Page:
This selection is from the medical treatise On the Secrets of Women, written in the early fourteenth century by an unknown author but attributed to the famous medieval scientist and philosopher Albertus Magnus.

Now that we have finished our introductory remarks, designed to prepare the reader's mind toward this subject matter, let us turn to the matter of the book, and first let us examine the generation of the embryo. Note therefore that every human being who is naturally conceived is generated from the seed of the father and the menses of the mother, according to all philosophers and medical authorities. And I say “medical authorities” because Aristotle did not believe that the father's seed was part of the substance of the fetus, but rather that the fetus proceeded from the menses alone, and afterwards he states that the seed exudes like vapor from the menses. The doctors, [the Greek physician Galen and his followers] on the other hand, believe that the fetus is made up of male and female seed together.

Having set forth both opinions, we must now see how that seed is received in woman. When a woman is having sexual intercourse with a man she releases her menses at the same time that the man releases sperm, and both seeds enter the vulva (vagina) simultaneously and are mixed together, and then the woman conceives. Conception is said to take place, therefore, when the two seeds are received in the womb in a place that nature has chosen. And after these seeds are received, the womb closes up like a purse on every side, so that nothing can fall out of it. After this happens, the woman no longer menstruates....

The menses in woman, just like the sperm in man, is nothing other than superfluous food which has not been transformed into the substance of the body. In woman it is called “menses” because it flows at least once every month when the woman reaches the proper age, that is, 12, 13, or, most frequently, 14. This flow takes place every month in order to purge the body. In some women it begins at the new moon, in some afterwards, and thus all women do not have their pain at the same time. Some have more suffering, some less; some have a shorter flow than others, and this is all determined by the requirement and the complexion of the individual woman.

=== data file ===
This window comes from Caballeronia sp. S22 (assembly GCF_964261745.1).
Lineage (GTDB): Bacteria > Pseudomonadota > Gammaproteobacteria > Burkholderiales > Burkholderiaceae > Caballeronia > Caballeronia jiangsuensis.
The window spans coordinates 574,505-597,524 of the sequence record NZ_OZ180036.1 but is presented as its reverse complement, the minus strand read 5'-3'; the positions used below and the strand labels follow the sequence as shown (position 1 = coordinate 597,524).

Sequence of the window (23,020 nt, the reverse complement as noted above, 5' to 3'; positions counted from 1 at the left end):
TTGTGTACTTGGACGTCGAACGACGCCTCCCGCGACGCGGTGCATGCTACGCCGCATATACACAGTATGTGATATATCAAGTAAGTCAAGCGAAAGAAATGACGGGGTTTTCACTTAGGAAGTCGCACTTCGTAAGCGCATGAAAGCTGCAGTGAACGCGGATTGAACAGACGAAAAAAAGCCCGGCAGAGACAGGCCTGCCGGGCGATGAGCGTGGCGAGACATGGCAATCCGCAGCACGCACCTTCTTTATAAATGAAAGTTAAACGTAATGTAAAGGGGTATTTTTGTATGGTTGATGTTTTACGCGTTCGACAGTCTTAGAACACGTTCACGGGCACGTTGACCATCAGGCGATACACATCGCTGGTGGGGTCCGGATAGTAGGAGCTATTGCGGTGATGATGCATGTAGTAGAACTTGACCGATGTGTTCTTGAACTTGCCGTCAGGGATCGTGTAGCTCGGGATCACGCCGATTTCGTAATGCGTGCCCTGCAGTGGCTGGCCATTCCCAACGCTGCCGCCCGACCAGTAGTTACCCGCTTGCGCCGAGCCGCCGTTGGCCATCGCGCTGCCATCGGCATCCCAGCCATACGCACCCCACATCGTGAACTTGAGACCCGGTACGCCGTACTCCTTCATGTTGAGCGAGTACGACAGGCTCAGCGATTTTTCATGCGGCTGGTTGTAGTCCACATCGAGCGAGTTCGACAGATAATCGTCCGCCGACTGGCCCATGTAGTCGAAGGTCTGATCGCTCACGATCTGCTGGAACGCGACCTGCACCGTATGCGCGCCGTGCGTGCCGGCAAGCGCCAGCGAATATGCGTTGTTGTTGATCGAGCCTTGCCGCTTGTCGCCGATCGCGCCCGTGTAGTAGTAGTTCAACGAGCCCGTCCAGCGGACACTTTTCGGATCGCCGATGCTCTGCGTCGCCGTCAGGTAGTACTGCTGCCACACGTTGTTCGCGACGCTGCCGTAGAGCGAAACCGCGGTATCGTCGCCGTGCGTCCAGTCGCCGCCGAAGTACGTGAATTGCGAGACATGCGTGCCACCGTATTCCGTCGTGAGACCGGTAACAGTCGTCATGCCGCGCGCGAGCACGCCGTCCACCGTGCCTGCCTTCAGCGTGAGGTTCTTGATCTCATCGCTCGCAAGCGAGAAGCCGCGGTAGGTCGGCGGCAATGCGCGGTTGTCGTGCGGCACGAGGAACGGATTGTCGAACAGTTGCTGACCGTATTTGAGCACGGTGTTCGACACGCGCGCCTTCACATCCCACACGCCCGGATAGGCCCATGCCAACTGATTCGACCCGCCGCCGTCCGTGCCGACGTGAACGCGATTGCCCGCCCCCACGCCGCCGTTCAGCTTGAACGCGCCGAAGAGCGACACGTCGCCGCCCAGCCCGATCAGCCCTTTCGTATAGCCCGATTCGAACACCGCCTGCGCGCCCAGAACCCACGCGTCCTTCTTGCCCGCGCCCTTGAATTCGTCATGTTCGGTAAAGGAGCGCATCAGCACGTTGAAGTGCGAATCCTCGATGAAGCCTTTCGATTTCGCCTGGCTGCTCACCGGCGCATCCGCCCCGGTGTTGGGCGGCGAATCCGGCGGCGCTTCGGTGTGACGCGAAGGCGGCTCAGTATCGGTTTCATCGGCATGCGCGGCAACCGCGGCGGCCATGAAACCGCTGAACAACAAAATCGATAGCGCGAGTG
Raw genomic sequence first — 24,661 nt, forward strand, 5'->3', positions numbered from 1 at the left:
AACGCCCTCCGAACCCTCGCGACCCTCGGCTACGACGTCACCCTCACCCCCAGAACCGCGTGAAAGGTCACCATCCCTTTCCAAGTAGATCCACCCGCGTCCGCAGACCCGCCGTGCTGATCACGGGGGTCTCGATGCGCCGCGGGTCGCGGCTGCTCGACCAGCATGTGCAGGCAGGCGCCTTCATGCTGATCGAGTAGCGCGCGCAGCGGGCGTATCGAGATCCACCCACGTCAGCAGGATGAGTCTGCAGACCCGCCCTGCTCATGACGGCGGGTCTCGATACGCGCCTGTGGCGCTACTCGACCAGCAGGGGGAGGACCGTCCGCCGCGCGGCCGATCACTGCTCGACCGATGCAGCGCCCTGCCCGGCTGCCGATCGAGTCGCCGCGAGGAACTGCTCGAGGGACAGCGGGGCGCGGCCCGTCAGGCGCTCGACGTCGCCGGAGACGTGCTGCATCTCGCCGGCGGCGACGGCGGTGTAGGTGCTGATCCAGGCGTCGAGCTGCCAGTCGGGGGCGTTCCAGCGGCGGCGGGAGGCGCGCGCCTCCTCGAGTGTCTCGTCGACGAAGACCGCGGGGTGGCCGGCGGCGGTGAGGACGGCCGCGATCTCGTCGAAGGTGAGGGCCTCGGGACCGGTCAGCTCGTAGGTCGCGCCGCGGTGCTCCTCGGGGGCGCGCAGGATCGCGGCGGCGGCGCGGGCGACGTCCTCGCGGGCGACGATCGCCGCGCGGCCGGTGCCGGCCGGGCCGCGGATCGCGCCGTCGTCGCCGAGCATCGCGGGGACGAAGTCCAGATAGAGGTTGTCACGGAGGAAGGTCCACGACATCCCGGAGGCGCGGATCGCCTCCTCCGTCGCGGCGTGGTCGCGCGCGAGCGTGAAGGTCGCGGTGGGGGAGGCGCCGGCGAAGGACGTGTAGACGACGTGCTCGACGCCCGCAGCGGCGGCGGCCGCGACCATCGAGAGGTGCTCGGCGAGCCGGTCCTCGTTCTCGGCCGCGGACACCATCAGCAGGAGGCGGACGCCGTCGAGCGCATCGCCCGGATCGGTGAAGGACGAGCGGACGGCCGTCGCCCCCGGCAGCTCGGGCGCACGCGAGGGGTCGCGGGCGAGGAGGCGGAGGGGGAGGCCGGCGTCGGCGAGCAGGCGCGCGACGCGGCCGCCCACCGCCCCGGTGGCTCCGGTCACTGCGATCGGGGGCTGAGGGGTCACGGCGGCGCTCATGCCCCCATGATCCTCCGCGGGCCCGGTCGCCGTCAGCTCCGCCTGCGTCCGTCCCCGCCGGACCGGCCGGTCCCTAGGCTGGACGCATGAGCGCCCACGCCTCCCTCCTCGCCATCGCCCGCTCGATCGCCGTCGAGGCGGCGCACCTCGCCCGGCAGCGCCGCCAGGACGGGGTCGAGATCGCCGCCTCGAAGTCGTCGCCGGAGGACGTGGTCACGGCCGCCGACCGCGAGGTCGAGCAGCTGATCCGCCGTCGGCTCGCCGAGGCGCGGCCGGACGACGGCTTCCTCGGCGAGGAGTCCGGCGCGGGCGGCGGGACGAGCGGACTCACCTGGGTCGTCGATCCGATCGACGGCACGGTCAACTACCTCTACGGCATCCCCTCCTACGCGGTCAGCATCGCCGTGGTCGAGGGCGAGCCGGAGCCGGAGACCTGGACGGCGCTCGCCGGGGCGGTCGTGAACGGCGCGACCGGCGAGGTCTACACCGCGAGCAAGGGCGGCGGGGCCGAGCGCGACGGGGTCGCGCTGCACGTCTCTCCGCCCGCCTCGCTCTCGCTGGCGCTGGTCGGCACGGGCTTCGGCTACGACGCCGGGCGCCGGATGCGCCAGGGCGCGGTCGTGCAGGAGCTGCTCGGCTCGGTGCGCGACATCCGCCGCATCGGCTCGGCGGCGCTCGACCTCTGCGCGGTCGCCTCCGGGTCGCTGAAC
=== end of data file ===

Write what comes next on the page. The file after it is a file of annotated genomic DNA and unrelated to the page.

The third question is why menses, which are superfluous food, flow in women, and sperm does not flow in men, for this is also superfluous food. To this I reply that woman is cold and humid by nature, whereas man is hot and dry. Now humid things naturally flow, as we see in the fourth book of the Meteorology [a book by Aristotle] and this is especially true of that humid substance which is in women, for it is watery. In men, on the other hand, the humid substance resembles air, and, further, man has natural heat, and this heat acts upon the humid. Since nature never does anything in vain, as is noted in the first book On Heaven and Earth, [another book by Aristotle] and because the heat in women is weaker than that in men, and all their food cannot be converted into flesh, nature takes the best course. She provides for what is necessary, and leaves the excess in the place where the menses are kept. Enough has been said on this subject, for to go into more detaE would be to give more than the subject demands....